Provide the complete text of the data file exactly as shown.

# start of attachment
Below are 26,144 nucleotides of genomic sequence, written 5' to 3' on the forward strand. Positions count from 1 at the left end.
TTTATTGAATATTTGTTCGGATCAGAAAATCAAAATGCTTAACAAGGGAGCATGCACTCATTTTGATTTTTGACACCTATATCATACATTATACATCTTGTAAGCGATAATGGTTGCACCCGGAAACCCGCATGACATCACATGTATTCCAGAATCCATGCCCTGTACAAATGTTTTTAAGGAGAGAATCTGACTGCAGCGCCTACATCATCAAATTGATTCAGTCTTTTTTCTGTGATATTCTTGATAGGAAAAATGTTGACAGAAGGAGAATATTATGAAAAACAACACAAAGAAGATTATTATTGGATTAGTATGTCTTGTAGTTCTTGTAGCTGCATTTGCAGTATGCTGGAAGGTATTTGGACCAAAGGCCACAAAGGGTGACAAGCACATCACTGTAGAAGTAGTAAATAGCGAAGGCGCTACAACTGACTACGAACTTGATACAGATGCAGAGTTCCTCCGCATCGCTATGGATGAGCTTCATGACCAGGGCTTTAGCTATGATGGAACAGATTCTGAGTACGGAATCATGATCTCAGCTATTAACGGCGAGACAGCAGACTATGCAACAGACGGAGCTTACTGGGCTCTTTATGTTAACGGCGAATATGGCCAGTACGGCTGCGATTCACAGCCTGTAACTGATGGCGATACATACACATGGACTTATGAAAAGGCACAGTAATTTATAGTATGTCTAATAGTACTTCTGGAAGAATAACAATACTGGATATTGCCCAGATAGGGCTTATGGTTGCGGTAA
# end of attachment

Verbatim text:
Below are 26,144 nucleotides of genomic sequence, written 5' to 3' on the forward strand. Positions count from 1 at the left end.
TTTATTGAATATTTGTTCGGATCAGAAAATCAAAATGCTTAACAAGGGAGCATGCACTCATTTTGATTTTTGACACCTATATCATACATTATACATCTTGTAAGCGATAATGGTTGCACCCGGAAACCCGCATGACATCACATGTATTCCAGAATCCATGCCCTGTACAAATGTTTTTAAGGAGAGAATCTGACTGCAGCGCCTACATCATCAAATTGATTCAGTCTTTTTTCTGTGATATTCTTGATAGGAAAAATGTTGACAGAAGGAGAATATTATGAAAAACAACACAAAGAAGATTATTATTGGATTAGTATGTCTTGTAGTTCTTGTAGCTGCATTTGCAGTATGCTGGAAGGTATTTGGACCAAAGGCCACAAAGGGTGACAAGCACATCACTGTAGAAGTAGTAAATAGCGAAGGCGCTACAACTGACTACGAACTTGATACAGATGCAGAGTTCCTCCGCATCGCTATGGATGAGCTTCATGACCAGGGCTTTAGCTATGATGGAACAGATTCTGAGTACGGAATCATGATCTCAGCTATTAACGGCGAGACAGCAGACTATGCAACAGACGGAGCTTACTGGGCTCTTTATGTTAACGGCGAATATGGCCAGTACGGCTGCGATTCACAGCCTGTAACTGATGGCGATACATACACATGGACTTATGAAAAGGCACAGTAATTTATAGTATGTCTAATAGTACTTCTGGAAGAATAACAATACTGGATATTGCCCAGATAGGGCTTATGGTTGCGGTAA